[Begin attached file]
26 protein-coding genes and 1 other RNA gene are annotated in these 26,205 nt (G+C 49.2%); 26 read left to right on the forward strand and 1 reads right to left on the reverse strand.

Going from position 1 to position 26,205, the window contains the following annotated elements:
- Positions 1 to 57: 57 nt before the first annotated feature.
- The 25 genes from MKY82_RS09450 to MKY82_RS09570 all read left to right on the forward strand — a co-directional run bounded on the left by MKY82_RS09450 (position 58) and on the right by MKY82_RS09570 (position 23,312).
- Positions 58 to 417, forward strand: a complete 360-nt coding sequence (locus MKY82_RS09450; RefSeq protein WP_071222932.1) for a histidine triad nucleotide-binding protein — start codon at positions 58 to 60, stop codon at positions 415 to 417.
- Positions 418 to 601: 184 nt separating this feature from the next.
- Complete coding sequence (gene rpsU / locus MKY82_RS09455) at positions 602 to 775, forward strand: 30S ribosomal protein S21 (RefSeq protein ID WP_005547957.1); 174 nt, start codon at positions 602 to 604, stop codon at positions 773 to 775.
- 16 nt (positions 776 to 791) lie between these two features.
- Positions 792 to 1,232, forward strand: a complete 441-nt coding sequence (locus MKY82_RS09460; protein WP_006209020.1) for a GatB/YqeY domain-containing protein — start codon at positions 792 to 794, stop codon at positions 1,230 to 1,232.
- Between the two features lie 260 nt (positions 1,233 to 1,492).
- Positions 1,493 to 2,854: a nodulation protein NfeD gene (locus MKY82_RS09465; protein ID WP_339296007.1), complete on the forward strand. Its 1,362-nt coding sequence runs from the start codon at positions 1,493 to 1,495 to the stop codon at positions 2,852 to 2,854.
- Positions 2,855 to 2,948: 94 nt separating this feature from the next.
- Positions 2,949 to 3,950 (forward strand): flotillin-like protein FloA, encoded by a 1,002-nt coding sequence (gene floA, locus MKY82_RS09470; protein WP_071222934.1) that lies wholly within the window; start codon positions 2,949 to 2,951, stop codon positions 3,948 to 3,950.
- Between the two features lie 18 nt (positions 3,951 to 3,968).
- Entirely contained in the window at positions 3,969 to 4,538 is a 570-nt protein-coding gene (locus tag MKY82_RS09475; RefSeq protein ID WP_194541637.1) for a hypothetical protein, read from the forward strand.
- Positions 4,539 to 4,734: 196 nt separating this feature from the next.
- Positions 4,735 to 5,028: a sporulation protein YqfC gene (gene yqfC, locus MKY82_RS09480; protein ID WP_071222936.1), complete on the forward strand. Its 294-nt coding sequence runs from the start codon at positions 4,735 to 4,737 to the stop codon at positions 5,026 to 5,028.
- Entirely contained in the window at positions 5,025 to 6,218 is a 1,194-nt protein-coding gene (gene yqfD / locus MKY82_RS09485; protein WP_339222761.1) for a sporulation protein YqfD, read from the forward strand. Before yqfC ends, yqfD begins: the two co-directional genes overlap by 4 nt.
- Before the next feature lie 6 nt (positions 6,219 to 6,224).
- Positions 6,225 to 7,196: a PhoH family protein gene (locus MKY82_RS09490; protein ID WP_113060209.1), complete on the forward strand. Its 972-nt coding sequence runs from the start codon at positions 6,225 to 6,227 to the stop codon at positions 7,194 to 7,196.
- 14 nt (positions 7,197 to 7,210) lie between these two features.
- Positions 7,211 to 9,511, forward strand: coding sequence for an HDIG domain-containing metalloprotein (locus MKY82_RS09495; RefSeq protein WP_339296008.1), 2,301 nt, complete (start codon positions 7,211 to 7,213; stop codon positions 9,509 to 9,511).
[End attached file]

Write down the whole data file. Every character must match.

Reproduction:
26 protein-coding genes and 1 other RNA gene are annotated in these 26,205 nt (G+C 49.2%); 26 read left to right on the forward strand and 1 reads right to left on the reverse strand.

Going from position 1 to position 26,205, the window contains the following annotated elements:
- Positions 1 to 57: 57 nt before the first annotated feature.
- The 25 genes from MKY82_RS09450 to MKY82_RS09570 all read left to right on the forward strand — a co-directional run bounded on the left by MKY82_RS09450 (position 58) and on the right by MKY82_RS09570 (position 23,312).
- Positions 58 to 417, forward strand: a complete 360-nt coding sequence (locus MKY82_RS09450; RefSeq protein WP_071222932.1) for a histidine triad nucleotide-binding protein — start codon at positions 58 to 60, stop codon at positions 415 to 417.
- Positions 418 to 601: 184 nt separating this feature from the next.
- Complete coding sequence (gene rpsU / locus MKY82_RS09455) at positions 602 to 775, forward strand: 30S ribosomal protein S21 (RefSeq protein ID WP_005547957.1); 174 nt, start codon at positions 602 to 604, stop codon at positions 773 to 775.
- 16 nt (positions 776 to 791) lie between these two features.
- Positions 792 to 1,232, forward strand: a complete 441-nt coding sequence (locus MKY82_RS09460; protein WP_006209020.1) for a GatB/YqeY domain-containing protein — start codon at positions 792 to 794, stop codon at positions 1,230 to 1,232.
- Between the two features lie 260 nt (positions 1,233 to 1,492).
- Positions 1,493 to 2,854: a nodulation protein NfeD gene (locus MKY82_RS09465; protein ID WP_339296007.1), complete on the forward strand. Its 1,362-nt coding sequence runs from the start codon at positions 1,493 to 1,495 to the stop codon at positions 2,852 to 2,854.
- Positions 2,855 to 2,948: 94 nt separating this feature from the next.
- Positions 2,949 to 3,950 (forward strand): flotillin-like protein FloA, encoded by a 1,002-nt coding sequence (gene floA, locus MKY82_RS09470; protein WP_071222934.1) that lies wholly within the window; start codon positions 2,949 to 2,951, stop codon positions 3,948 to 3,950.
- Between the two features lie 18 nt (positions 3,951 to 3,968).
- Entirely contained in the window at positions 3,969 to 4,538 is a 570-nt protein-coding gene (locus tag MKY82_RS09475; RefSeq protein ID WP_194541637.1) for a hypothetical protein, read from the forward strand.
- Positions 4,539 to 4,734: 196 nt separating this feature from the next.
- Positions 4,735 to 5,028: a sporulation protein YqfC gene (gene yqfC, locus MKY82_RS09480; protein ID WP_071222936.1), complete on the forward strand. Its 294-nt coding sequence runs from the start codon at positions 4,735 to 4,737 to the stop codon at positions 5,026 to 5,028.
- Entirely contained in the window at positions 5,025 to 6,218 is a 1,194-nt protein-coding gene (gene yqfD / locus MKY82_RS09485; protein WP_339222761.1) for a sporulation protein YqfD, read from the forward strand. Before yqfC ends, yqfD begins: the two co-directional genes overlap by 4 nt.
- Before the next feature lie 6 nt (positions 6,219 to 6,224).
- Positions 6,225 to 7,196: a PhoH family protein gene (locus MKY82_RS09490; protein ID WP_113060209.1), complete on the forward strand. Its 972-nt coding sequence runs from the start codon at positions 6,225 to 6,227 to the stop codon at positions 7,194 to 7,196.
- 14 nt (positions 7,197 to 7,210) lie between these two features.
- Positions 7,211 to 9,511, forward strand: coding sequence for an HDIG domain-containing metalloprotein (locus MKY82_RS09495; RefSeq protein WP_339296008.1), 2,301 nt, complete (start codon positions 7,211 to 7,213; stop codon positions 9,509 to 9,511).